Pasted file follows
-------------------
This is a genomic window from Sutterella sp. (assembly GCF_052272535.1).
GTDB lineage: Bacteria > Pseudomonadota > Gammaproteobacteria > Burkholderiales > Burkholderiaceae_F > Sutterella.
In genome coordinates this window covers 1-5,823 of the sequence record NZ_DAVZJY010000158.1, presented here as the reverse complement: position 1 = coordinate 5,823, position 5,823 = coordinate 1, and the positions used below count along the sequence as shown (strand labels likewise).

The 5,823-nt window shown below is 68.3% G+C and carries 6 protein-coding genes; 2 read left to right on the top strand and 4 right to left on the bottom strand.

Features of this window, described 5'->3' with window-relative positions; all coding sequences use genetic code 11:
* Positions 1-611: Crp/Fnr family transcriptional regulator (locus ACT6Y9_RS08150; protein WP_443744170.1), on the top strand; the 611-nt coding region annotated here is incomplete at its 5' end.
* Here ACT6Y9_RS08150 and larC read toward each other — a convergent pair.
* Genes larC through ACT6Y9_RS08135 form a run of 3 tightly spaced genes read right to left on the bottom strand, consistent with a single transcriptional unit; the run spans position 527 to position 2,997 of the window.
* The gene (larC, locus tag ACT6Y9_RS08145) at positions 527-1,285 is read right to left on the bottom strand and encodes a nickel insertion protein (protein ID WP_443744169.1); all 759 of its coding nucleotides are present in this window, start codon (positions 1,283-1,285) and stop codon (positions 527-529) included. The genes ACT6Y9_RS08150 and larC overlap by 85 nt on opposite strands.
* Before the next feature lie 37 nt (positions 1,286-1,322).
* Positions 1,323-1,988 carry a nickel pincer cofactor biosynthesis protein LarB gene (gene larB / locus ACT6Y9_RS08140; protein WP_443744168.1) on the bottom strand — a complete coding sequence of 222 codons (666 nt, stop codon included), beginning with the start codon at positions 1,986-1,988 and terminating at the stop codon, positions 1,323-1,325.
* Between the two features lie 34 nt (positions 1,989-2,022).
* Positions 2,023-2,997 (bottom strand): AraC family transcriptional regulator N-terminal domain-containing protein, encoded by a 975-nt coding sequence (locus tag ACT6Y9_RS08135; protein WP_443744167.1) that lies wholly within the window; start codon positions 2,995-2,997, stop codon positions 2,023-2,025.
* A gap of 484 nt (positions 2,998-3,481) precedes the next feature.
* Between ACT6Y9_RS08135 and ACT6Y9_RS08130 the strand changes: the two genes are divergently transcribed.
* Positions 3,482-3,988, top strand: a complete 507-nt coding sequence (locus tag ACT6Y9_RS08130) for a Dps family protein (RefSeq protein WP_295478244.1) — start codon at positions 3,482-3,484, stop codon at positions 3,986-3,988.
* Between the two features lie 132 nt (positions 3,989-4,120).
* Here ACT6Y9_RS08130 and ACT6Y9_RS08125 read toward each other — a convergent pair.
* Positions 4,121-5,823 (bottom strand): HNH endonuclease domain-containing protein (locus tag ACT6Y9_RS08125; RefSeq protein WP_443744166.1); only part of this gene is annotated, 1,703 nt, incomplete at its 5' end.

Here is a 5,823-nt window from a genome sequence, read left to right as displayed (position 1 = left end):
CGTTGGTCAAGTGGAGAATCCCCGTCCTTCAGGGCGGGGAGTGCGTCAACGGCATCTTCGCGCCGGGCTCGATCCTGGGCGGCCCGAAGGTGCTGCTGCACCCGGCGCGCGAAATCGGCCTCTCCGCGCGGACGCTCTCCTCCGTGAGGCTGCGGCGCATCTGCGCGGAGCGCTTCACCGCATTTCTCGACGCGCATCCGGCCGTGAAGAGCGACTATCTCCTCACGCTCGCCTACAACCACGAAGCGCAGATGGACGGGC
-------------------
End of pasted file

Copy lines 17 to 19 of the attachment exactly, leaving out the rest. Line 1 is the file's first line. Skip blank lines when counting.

* Between the two features lie 132 nt (positions 3,989-4,120).
* Here ACT6Y9_RS08130 and ACT6Y9_RS08125 read toward each other — a convergent pair.
* Positions 4,121-5,823 (bottom strand): HNH endonuclease domain-containing protein (locus tag ACT6Y9_RS08125; RefSeq protein WP_443744166.1); only part of this gene is annotated, 1,703 nt, incomplete at its 5' end.